Mass planting of jatropha as a biofuel crop could benefit poor areas as well as combating global warming, but only if a number of scientific and production issues are properly addressed, a review has warned.
Growing jatropha for biofuel on degraded land unsuitable for food and cash crops could help improve the earnings of small farmers and counter poverty, reports the Food and Agriculture Organization (FAO) in the review published last month.
The plant is an alternative crop for small farmers 'particularly in semi-arid, remote areas that have little opportunity for alternative farming strategies, few alternative livelihood options and increasing environmental degradation,' notes the FAO.
And biofuels produced in sufficient volume could make a significant impact on global warming, as it is estimated that transport accounts for a fifth of total greenhouse gas emissions.
But, so far, decisions about jatropha 'have been made without the backing of sufficient science-based knowledge,' the FAO says in the review, which includes case studies from South Asia and Sub-Saharan Africa.
For jatropha planting to meet its 'pro-poor' objectives, international support is needed for research on genetic improvement of varieties, and on cultivation practices such as water conservation and integrated pest and nutrient management, the review recommends.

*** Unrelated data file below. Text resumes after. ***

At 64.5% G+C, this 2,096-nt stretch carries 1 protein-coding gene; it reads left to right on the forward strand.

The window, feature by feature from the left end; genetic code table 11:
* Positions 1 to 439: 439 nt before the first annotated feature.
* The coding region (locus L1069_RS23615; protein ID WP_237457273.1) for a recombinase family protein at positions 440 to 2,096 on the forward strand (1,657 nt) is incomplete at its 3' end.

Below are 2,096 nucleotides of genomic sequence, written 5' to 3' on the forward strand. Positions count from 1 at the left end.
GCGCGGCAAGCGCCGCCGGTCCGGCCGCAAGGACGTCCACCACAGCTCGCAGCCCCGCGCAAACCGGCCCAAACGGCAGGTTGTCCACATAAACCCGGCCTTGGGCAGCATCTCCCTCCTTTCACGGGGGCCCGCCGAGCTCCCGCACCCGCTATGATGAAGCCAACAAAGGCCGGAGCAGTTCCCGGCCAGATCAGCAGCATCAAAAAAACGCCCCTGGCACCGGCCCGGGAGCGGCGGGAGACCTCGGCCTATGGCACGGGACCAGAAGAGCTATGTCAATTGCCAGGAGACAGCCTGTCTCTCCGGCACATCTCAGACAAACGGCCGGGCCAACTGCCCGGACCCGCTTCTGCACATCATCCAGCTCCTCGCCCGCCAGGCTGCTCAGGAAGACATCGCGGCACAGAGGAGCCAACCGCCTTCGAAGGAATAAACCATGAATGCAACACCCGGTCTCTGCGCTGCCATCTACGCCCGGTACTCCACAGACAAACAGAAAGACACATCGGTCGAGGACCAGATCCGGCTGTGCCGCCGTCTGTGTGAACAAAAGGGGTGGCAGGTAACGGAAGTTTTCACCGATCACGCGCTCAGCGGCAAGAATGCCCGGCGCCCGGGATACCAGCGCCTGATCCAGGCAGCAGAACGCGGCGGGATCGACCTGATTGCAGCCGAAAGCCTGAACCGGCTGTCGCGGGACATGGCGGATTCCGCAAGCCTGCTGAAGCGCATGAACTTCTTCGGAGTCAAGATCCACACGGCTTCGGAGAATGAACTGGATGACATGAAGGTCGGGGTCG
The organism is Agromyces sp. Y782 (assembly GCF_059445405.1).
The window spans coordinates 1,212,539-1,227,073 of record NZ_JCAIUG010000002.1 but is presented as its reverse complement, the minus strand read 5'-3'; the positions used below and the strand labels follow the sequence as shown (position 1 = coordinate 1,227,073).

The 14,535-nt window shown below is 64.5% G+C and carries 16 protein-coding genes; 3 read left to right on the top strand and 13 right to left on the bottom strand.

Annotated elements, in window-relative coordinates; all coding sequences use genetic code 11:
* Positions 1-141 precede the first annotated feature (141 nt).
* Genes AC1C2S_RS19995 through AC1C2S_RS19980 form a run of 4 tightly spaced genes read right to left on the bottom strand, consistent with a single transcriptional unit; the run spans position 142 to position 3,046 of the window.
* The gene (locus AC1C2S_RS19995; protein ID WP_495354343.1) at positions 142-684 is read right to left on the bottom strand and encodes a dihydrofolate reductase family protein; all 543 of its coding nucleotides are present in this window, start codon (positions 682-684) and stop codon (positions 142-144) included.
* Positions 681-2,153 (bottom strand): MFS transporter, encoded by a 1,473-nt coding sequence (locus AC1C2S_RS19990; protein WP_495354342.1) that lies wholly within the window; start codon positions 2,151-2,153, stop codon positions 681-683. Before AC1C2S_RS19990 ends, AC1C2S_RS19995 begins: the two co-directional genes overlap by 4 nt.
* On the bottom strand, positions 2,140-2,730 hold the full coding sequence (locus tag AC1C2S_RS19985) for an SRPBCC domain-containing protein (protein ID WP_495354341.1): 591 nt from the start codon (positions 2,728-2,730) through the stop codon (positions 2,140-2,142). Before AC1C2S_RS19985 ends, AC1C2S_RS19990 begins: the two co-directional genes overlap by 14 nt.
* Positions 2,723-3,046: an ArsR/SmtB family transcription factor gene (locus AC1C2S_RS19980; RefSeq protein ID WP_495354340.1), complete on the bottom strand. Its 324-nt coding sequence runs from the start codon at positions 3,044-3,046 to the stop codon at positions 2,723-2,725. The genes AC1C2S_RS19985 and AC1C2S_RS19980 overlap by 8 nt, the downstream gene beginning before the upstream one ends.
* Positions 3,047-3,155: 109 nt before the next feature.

More research is also needed on oil processing techniques and new oil products to help smallholders reap maximum profits.
The review also notes that, in India, low yields have been reported despite farmers using a range of seed varieties that are available worldwide. But low yields need not be a barrier if other broader objectives are met, such as reclamation of wasteland, job creation and affordable biofuel for the lighting of homes, for cookers and for operating small milling machines, grinders, irrigation pumps and two-wheeled tractors.
Experts should also ensure that projects to help small farmers grow jatropha can qualify for certification under the clean development mechanism (CDM), which allows organisations to earn credit for reducing emissions of greenhouse gases.
Other jatropha policies could include targeting remote areas with poor transport links and ensuring large-scale plantations do not compete with food crops.
But Balakrishna Gowda, biofuel project coordinator in the southern Indian state of Karnataka, where jatropha is grown, and professor at the University of Agricultural Sciences in Bangalore, said that it would be unrealistic to expect jatropha to reverse poverty 'overnight' in developing countries.
'The plant requires water and nutrition like any other plant [even if it grows on degraded land],' he told SciDev.Net. 'And it takes at least five to seven years for the plants to mature and grow their first fruit. We can rule out expectations of a great 'overnight' yield.'